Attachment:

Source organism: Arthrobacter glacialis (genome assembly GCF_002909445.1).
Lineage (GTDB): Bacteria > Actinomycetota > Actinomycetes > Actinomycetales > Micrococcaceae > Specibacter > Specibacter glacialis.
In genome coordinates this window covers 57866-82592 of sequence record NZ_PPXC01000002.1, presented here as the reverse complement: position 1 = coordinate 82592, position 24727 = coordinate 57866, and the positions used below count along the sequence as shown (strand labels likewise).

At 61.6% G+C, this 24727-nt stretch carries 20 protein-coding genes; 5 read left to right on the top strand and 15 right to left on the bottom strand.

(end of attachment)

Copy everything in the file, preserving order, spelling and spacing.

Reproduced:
Source organism: Arthrobacter glacialis (genome assembly GCF_002909445.1).
Lineage (GTDB): Bacteria > Actinomycetota > Actinomycetes > Actinomycetales > Micrococcaceae > Specibacter > Specibacter glacialis.
In genome coordinates this window covers 57866-82592 of sequence record NZ_PPXC01000002.1, presented here as the reverse complement: position 1 = coordinate 82592, position 24727 = coordinate 57866, and the positions used below count along the sequence as shown (strand labels likewise).

At 61.6% G+C, this 24727-nt stretch carries 20 protein-coding genes; 5 read left to right on the top strand and 15 right to left on the bottom strand.